The monument to the 14th Vermont Volunteer Infantry Regiment is south of Gettysburg on Hancock Avenue. (Hancock Avenue Part 2 tour map) It was dedicated on October 19, 1899 by the State of Vermont.
The 14th Vermont Infantry at the Battle of Gettysburg
Colonel William T. Nicholls commanded the 14th Vermont Infantry commanded at the Battle of Gettysburg. He was an attorney and state representative from Rutland. The regiment brought 647 men to the field, one of the largest regiments in the battle.
The regiment was almost at the end of its nine month enlistment, most of which had been spent picketing rear areas around Washington. It was transferred to the Army of the Potomac just before the Battle of Gettysburg and reached Gettysburg after a hard six day march to join the First Corps on the evening of July 1st.
On July 3rd the 14th Vermont remained in line on Cemetery Ridge while Pickett’s Virginians swept past in their attack towards the Copse of Trees and two other Vermont regiments swung out of the Federal battle line to rake the Virginians in the flank. Then Lang’s Florida Brigade approached the Union lines in support of Pickett. Four companies of the 14th Vermont were ordered to swing out to attack them in the flank, throwing the Floridians back and taking many prisoners.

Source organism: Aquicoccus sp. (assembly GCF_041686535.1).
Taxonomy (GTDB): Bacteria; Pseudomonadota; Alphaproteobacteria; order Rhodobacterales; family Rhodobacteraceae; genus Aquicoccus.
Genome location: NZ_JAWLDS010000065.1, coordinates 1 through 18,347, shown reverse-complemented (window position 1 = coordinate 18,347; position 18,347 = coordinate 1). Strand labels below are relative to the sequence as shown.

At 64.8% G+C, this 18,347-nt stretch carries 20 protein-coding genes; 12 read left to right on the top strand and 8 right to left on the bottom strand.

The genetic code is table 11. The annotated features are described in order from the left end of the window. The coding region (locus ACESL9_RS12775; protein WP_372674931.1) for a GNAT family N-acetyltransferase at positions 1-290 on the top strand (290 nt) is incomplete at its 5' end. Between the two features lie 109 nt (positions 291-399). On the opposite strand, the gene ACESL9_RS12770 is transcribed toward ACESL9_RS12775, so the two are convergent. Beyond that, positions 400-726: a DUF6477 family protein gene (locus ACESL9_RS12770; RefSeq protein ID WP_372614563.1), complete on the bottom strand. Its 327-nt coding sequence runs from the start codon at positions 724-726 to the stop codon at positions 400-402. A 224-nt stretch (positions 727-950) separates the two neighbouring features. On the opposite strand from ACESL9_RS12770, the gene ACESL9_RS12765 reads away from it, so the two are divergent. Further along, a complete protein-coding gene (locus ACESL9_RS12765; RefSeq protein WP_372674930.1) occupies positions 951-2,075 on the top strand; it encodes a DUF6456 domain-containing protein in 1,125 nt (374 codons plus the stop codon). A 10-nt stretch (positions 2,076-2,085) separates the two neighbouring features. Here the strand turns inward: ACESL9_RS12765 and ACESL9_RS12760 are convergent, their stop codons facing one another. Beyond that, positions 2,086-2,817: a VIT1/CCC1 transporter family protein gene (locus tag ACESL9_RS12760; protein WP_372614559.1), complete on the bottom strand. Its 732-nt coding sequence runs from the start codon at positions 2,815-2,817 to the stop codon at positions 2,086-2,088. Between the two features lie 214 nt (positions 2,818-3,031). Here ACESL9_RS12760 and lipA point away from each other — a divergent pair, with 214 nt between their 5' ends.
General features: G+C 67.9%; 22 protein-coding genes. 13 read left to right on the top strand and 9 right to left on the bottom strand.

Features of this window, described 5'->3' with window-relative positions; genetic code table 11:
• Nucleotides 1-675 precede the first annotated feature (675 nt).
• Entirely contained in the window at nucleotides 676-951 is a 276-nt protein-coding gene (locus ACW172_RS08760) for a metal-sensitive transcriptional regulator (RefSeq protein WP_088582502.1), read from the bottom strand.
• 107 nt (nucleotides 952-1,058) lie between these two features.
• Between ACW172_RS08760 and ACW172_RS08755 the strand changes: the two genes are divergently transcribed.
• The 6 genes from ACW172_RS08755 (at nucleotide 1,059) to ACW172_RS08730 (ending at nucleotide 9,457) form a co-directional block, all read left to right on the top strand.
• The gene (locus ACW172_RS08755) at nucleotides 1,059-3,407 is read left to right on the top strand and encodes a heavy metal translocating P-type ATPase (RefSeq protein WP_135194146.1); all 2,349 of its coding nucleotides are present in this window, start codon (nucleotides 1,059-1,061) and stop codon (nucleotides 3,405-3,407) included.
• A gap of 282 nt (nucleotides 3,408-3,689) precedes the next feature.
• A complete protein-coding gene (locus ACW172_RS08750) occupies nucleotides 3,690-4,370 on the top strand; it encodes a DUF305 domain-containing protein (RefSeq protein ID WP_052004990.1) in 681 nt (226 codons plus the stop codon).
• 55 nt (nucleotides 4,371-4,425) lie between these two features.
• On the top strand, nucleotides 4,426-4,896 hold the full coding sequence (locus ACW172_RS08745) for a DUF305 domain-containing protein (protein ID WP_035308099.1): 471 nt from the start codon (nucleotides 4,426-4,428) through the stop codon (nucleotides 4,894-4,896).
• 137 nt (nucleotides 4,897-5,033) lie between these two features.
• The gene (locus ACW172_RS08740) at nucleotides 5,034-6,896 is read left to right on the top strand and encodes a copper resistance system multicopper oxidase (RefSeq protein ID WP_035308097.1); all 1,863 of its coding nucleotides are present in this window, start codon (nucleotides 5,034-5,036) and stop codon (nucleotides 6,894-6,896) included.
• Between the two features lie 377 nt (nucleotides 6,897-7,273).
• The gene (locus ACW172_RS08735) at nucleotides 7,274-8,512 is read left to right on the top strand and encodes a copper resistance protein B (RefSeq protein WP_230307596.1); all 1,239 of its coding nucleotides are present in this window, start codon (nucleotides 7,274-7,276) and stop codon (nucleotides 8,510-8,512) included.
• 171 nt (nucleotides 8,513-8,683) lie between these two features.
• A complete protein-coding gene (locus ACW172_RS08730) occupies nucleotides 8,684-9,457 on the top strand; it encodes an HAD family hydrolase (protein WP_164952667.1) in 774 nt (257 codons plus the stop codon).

About the 14th Vermont Infantry monument
The monument is of polished Barre Granite from Vermont that stands 14′ 6″ tall. The shaft of the monument tapers from 3′ 6″ to a point , and stands on a 4′ 6″ diameter base. The front of the spire in inscribed with the regiment’s information.
From the monument:
14th Vermont Volunteers
Col. W. T. Nichols,
July 2 & 3, 1863.
19 killed, 76 wounded.
Location of the monument to the 14th Vermont Infantry at Gettysburg
The monument to the 14th Vermont Infantry is south of Gettysburg on the east side of Hancock Avenue about 65 yards north of Pleasonton Avenue. (39°48’31.8″N 77°14’11.7″W)